Video of the Blueway Trail Project presentation at the City Commission last year is below and here is a tease: The award for most absurd, ridiculous comment goes to a former commissioner, Chris McVoy, PhD.

Kim DeLaney, PhD, the Director of Strategic Development and Policy at the Treasure Coast Regional Planning Council (TCRPC) gave the update. The first 8 minutes is her presentation (there have been significant changes since DeLaney’s presentation last year and you can read about some of them using this link).

You can’t see the slides but she explains what is happening with the Blueway Trail on the C-51 Canal quite succinctly. Here is what to take note of following her presentation:
  • Now former-Commissioner Ryan Maier is the first to ask questions and that begins at the 8:20 mark. He talks about rumors he heard about it taking a boat 25 minutes to get from one side of the S-155 Spillway to the other. False. DeLaney politely says, “the numbers we’ve seen are a little different.” About 6–8 minutes.
  • At the 10:20 mark Mayor Pam Triolo begins her remarks.
  • At 13:50 McVoy begins his comments and questions.
  • At 14:15 he makes the most ridiculous comment you can imagine. Talking about those people who live near the C-51, east of the Spillway, and the worry about increased boat traffic he says, “Hey, we were just thinking of putting I-95 right there.” Not joking.
  • At 17:50 Triolo puts things in perspective once again noting that this project was once a dream of former Lake Worth Commissioner Suzanne Mulvehill. Oooops! McVoy gets a ‘deer-in-the-headlights’ look, mumbles, and then goes completely silent. Priceless.
For those of you who don’t remember Suzanne Mulvehill. . . another classic photoshop by the inimitable Tom McGow from 2010:
Mulvehill bemoaned the S-155 Spillway on the C-51 Canal blocked kayakers, like herself back in the day, from access to The Chain of Lakes and beyond.

Enjoy the video and hope this information helps to clear up some of the misconceptions and myths concerning this proposed project. No doubt the rumor mills, mis- and disinformation campaigns will now go into overdrive here in Lake Worth. Especially from those who think something like “I-95” is coming to their neighborhood.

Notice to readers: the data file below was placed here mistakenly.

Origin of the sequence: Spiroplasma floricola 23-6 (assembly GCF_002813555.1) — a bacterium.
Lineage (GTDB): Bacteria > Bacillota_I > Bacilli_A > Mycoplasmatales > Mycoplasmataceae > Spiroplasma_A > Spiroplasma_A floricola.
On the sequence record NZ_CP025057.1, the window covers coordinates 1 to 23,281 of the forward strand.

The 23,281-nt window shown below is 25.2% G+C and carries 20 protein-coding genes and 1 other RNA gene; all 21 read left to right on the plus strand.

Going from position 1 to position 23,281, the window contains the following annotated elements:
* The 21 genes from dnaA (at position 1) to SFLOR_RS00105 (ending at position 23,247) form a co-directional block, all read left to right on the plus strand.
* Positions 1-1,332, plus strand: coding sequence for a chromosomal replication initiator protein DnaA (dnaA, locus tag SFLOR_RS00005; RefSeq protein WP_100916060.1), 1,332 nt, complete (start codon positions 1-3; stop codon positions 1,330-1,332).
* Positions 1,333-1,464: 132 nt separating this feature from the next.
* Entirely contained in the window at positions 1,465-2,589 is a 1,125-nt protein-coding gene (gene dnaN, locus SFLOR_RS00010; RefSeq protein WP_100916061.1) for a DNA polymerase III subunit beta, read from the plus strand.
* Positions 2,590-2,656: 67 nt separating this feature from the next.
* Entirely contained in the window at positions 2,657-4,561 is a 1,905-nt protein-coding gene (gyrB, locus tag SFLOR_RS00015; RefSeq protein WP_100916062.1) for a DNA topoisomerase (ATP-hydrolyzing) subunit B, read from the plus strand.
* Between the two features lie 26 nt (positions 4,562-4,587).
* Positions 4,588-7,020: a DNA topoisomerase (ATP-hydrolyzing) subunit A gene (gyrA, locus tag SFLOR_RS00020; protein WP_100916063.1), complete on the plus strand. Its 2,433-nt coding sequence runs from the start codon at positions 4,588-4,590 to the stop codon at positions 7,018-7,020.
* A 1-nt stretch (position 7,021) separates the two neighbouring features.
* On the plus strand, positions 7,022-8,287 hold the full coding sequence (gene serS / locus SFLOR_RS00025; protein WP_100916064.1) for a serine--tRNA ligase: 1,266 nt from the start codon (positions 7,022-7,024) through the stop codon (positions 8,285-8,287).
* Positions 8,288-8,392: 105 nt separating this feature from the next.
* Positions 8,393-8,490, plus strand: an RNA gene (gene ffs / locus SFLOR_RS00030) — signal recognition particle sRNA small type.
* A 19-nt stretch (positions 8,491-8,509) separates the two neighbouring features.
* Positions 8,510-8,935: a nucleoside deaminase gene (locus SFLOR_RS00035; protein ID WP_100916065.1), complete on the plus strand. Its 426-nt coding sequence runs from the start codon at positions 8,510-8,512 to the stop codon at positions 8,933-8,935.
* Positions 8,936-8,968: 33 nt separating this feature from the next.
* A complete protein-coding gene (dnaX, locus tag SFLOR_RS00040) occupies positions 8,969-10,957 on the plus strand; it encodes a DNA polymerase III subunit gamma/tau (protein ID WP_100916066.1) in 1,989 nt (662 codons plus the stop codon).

This Saturday. FREE Family Fun. Everyone Welcome for Summer Reading “Under the Bookworm Trees”.


Save The Dates: This Saturday, July 8th and July 22nd in Bryant Park. Click on image to enlarge.
The “Literacy in the Park” series sponsored by the NAPC’s Bryant Park Neighborhood.

Wednesday, June 21, 2017

Please remember. Our City’s new favorite word is “vibrancy”.


Try to stop using our old favorite words, “charming” and “quaint”.
Vibrancy (used in conversation): “Have you heard about Hatch 1121 yet? You know, Mabel, there’s too little vibrancy west of I-95 here in the City. It’s time to move closer to our Downtown where all the vibrancy is now.

It’s official: Mr. Mark A. Foley, a former City of Lake Worth commissioner, steps up to serve once again.


First, as most of you are aware, there is a news blackout at The Palm Beach Post concerning any news about the Blueway Trail: the local beat reporter has been ignoring this news for over 1½ years. Have you heard a rumor about the Blueway Trail? Use this link to learn how to get the facts.

Stay tuned later on today or tomorrow for my “random notes and observations” about last night’s City Commission meeting. There is a lot of good news and helpful information. To watch this meeting use this link for the video and go to the 11:00 mark. A closed-door session preceded and the Commission meeting started late. City Commissioner Andy Amoroso was out of town and not in attendance.